Getting Started with Games
Learning About Apple Development Tools
Mac OS X provides a suite of developer tools, including design tools, analysis tools, packaging tools, compilers, and debuggers. For an overview of these available tools, along with examples of how to use them, read Mac OS X Technology Overview.
If you want to find out what the development cycle is like and how the tools work together, read Xcode Quick Tour Guide. Xcode is Apple’s integrated development environment (IDE) and the application you can use for managing, building, and debugging projects.
If you want to know more about constructing user interfaces, read Interface Builder. The online help for the Interface Builder application also contains helpful information.
Adopting Mac OS X Media Technologies
Mac OS X offers games developers state-of-the-art audio, 2D and 3D graphics, networking capabilities, and human interface features. In the course of development, you may encounter these technologies and want to know more information about them.
Porting Your Existing Games
If you have existing code written for Windows, Carbon, UNIX, or another platform, you can often integrate much of that code base into your application. Mac OS X provides a number of cross-platform APIs such as OpenGL that may be of particular interest if you develop games or other highly graphic-intensive applications.
Supporting Game Devices
Device control is fundamental to all games. In MacOSX, the Human Interface Device (HID) Manager supports access to HID-class devices, such as joysticks and non-Apple displays. For access to devices that provide tactile sensation to the user, the Force Feedback framework defines a programming interface that is functionally similar to Microsoft’s DirectInput API.
If you want to use a specific Mac OS X framework to control devices that are attached to the system, read Force Feedback Framework Reference to learn about Apple’s implementation of force feedback.
If you want to know more about how to develop applications that communicate with or control HID class devices, read HID Class Device Interface Guide.
Adding Network Support to Your Games
Networking support for games is a universally hot topic of discussion among developers. Apple provides a wide range of networking capabilities that you can take advantage of in your code, including support for major protocols and services.
If you need to get up to speed with the networking services provided by Apple, read Getting Started with Networking to learn about the dominant media types, protocols, and services that are supported on the platform, as well as the rich set of networking APIs available to your application.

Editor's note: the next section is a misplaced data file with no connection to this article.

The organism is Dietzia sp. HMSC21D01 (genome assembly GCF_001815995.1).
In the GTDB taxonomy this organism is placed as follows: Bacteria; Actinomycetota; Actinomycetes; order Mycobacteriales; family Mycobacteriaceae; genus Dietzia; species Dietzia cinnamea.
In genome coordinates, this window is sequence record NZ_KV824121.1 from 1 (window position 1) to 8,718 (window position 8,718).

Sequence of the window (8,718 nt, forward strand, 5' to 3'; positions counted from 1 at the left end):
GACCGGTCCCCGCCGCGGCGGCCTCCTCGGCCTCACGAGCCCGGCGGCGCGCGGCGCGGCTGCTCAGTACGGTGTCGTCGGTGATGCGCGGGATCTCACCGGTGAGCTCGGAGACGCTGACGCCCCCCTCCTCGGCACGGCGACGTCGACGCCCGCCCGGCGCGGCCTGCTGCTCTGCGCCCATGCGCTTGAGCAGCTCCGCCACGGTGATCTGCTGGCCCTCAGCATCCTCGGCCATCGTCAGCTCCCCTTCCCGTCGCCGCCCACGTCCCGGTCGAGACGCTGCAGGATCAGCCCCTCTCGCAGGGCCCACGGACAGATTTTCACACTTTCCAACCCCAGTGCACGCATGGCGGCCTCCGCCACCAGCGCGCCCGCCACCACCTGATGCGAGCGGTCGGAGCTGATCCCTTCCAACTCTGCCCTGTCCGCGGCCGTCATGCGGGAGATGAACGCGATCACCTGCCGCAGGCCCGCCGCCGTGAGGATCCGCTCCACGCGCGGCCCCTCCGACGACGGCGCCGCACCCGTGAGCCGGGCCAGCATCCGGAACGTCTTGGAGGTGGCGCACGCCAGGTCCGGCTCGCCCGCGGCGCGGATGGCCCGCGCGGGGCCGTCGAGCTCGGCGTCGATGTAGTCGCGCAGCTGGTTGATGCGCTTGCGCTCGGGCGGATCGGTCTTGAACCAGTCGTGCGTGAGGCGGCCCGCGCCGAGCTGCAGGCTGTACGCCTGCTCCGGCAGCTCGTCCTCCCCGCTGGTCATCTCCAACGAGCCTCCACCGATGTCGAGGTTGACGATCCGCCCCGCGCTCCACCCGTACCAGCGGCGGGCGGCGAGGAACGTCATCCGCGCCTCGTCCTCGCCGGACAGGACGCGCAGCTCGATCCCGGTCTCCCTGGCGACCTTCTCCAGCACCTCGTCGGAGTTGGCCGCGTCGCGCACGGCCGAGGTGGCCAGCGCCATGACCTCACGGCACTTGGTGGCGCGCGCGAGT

If you need to learn about Apple’s zero-configuration networking architecture, read Bonjour Overview.
If you need to work with low-level networking functions and BSD sockets, read CFNetwork Programming Guide.
Building High-Performance Games
In many cases, performance optimization of code can be the key to success in games. How efficiently your software uses resources such as the CPU, memory, and hard drive is the way that performance can be measured. Apple provides a number of tools for measuring software efficiency.
If you need to learn about ways to improve the performance of both hardware and software, read Getting Started with Performance.
If you need to understand the fundamentals of performance and the tools that are used to measure it, read Performance Overview.
If you want to take advantage of Apple’s Velocity Engine, read the material cited in the Performance Velocity Engine Reference Library, which explains how you can tune your software to get tremendous speed and performance advantages in your games using this new Apple technology.
The Games Reference Library includes the following high-level resource pages, which can be bookmarked for easy access:
Conceptual and how-to information for games development.
Focused, detailed descriptions in reference format for APIs related to games development.
Late-breaking news and highlights of new or changed features in the latest release.
Sample applications that are useful for games development on the Macintosh platform.
Late-breaking documents on issues related to games.
Programming tips, code snippets, and FAQs by Apple’s support engineers.
You can use the games mailing list (
) to discuss any issues you encounter writing code.